When I was a junior engineer in a large multinational company, I was always bemused by the succession planning for engineers and technicians. Potential for advancement up the technical ladder in your early twenties was great - from trades, technician or graduate engineer level all the way up to plant manager. And then, if you were very good, you had the opportunity to gain the position of chief engineer. But after this, unless you were politically very astute, well connected or possibly had an advanced management qualification you were pretty stuck. The only option then was to leave the firm to continue with your career or face zero career advancement or even land up being deskilled. There was no attempt to promote you upwards in a technical sense.  In essence, technical or engineering skills were not regarded as highly as management or marketing or financial skills. Despite the protestations at my first firm, there was no real succession planning for engineers. And I got the feeling that if you had been an engineer for a long time and hadn’t moved much, it was incumbent on you to leave.

As Gary Perman from the IEEE remarks: the number one reason why engineers leave a company is that they perceive management has no interest in developing their career - exactly why I left my first job. He goes onto remark that a company shoots itself in the foot by failing to exploit (and reward) the talents of good engineering professionals. The result of this is morale decline and productivity drop-off. Succession management is critical in a company – to identifying successors in all roles and to ensure there is a match between a company’s needs and the aspirations and abilities of individual engineers and technicians. Needless to say, if you are incompetent or have risen to the highest level of proficiency in your job, then don’t make waves for promotion otherwise you are going to be in an ‘unwinnable’ situation.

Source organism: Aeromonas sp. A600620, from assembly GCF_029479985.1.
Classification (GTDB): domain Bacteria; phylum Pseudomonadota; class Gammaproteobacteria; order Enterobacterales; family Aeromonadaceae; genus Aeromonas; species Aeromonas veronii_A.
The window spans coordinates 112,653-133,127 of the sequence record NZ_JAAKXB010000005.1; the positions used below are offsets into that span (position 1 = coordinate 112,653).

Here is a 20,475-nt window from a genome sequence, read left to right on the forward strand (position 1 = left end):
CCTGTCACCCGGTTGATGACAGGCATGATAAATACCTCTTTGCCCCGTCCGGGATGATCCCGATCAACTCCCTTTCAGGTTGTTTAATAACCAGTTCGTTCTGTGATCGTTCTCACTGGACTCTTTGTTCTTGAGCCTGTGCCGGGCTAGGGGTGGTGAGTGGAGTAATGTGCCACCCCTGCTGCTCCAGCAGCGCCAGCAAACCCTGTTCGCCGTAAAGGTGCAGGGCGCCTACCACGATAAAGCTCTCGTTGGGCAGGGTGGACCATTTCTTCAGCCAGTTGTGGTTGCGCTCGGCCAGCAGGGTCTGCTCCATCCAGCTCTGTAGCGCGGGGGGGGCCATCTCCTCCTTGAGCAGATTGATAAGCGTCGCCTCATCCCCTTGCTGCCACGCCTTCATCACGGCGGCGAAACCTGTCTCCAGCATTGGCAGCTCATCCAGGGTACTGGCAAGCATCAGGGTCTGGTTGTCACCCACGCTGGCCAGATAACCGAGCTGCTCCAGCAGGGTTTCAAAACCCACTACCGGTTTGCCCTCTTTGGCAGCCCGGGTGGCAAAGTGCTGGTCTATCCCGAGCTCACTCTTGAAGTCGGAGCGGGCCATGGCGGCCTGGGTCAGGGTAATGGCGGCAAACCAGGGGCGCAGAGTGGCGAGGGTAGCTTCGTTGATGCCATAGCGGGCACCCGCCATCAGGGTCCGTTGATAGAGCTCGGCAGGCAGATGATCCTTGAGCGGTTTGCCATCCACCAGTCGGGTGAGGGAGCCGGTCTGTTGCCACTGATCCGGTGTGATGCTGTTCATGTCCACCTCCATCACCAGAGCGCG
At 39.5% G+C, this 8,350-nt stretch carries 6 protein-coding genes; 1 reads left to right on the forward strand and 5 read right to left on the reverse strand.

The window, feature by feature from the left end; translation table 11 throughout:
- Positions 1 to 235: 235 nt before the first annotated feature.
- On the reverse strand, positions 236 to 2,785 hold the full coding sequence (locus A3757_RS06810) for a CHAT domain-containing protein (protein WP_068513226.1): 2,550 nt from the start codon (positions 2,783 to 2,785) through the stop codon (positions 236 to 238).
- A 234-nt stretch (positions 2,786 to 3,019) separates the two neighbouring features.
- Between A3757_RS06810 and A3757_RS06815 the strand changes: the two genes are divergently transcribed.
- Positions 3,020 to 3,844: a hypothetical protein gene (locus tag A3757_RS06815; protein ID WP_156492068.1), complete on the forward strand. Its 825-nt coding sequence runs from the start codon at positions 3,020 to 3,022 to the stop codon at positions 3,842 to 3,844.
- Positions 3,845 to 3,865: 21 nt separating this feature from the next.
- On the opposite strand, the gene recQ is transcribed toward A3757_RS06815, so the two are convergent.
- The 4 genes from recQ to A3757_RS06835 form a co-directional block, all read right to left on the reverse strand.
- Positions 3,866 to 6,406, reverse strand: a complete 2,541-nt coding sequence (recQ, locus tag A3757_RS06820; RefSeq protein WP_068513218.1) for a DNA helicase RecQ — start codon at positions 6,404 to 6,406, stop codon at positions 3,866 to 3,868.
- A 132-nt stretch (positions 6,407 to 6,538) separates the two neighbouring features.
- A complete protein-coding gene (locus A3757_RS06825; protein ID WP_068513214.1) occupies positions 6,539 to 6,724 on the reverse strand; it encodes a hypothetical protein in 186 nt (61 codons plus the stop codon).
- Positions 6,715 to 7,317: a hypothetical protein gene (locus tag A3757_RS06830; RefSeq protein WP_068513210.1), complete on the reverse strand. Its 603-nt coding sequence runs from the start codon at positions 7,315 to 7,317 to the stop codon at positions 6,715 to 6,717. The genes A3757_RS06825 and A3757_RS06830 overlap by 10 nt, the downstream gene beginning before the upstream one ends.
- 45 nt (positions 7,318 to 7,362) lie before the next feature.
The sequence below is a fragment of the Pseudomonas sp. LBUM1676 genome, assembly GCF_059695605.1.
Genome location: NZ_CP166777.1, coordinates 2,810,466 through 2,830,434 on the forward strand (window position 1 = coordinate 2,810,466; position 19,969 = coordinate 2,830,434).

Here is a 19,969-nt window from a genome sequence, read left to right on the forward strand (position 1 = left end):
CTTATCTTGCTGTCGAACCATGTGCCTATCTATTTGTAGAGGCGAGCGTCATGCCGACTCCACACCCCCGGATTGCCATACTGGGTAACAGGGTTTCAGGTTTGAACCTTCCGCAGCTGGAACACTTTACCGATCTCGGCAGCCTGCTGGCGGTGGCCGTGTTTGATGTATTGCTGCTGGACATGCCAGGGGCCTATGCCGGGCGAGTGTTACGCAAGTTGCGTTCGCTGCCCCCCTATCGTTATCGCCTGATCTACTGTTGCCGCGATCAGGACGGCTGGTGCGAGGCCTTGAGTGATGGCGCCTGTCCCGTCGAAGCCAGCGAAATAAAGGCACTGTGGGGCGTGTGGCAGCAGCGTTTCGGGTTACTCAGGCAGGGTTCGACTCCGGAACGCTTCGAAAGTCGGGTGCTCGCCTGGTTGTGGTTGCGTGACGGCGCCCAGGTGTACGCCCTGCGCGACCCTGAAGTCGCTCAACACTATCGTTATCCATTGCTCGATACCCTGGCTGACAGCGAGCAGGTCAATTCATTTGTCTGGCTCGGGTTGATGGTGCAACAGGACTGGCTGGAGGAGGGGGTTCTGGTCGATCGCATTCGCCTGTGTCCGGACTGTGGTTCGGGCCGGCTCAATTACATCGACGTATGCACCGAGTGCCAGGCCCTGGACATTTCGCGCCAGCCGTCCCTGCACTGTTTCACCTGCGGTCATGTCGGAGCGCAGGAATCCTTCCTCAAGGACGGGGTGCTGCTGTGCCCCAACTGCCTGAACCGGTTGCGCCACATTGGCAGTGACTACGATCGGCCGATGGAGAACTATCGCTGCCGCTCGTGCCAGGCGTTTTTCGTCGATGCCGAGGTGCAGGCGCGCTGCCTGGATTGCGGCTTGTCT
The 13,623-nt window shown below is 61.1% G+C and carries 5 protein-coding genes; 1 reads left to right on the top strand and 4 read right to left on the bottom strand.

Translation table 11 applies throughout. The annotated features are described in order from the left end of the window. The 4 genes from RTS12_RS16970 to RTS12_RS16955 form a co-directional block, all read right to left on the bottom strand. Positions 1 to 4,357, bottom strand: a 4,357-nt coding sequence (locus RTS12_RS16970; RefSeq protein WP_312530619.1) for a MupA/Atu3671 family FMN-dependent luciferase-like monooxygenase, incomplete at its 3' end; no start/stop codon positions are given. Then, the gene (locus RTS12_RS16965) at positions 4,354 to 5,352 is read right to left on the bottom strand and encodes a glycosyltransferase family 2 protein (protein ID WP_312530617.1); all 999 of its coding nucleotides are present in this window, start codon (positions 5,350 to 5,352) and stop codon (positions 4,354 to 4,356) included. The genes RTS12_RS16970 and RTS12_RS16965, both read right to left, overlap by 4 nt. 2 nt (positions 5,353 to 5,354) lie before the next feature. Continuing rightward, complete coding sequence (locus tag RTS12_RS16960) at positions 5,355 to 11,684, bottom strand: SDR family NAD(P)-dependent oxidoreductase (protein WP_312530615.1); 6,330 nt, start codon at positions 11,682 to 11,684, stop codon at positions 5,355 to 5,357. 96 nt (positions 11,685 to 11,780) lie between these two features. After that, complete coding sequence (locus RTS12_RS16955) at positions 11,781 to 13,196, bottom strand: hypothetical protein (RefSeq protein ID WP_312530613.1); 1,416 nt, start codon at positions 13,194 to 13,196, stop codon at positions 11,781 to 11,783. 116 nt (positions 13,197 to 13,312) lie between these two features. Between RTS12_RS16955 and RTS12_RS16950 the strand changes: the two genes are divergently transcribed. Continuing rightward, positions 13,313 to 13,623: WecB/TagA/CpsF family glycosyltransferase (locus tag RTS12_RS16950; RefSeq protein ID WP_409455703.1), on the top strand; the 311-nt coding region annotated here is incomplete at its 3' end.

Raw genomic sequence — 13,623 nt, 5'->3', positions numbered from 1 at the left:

In today’s economic climate, the approach is often to neglect succession planning. Yet it is a time when it is critical that everyone contributes to keeping the company vibrant and  opportunities for growth noted and acted upon. According to my sources (including the US dept of Labor) even in today’s rocky market, there is a critical shortage of engineering professionals because of aging and a lack of new entrants, so succession planning is critical if you, as a company, are to retain and grow your good guys. And succession planning is not the sole domain of large companies. It applies to small 3 man partnerships as it does to multinationals with thousands of engineers and technicians.

Whether you are an engineering professional, starting off in a firm, or a senior engineer in an organization what do you need to do:

• Recognise that engineers and technicians’ careers need to grow with the business to ensure their retention and to improve the bottom line of the business
• Ensure there is a long term, real succession plan for you as an engineer in the firm you are joining.
• Ensure, as a senior engineering manager, that your engineers and technicians, with real potential, have a long upwards path in order to add value to the firm and to themselves
• Leave for better prospects outside, to avoid short changing yourself, if you have the ability and the company’s succession plan looks fractured
• Ensure you always look after the talented engineering professionals in your organization. With today’s emphasis on company’s Intellectual Property residing in the heads of employees - when they leave, they take a bit of the company value with them.

We most definitely want to avoid, in our engineering careers, Thornton Wilder’s remark: ‘Life is an unbroken succession of false situations’.

Yours in engineering learning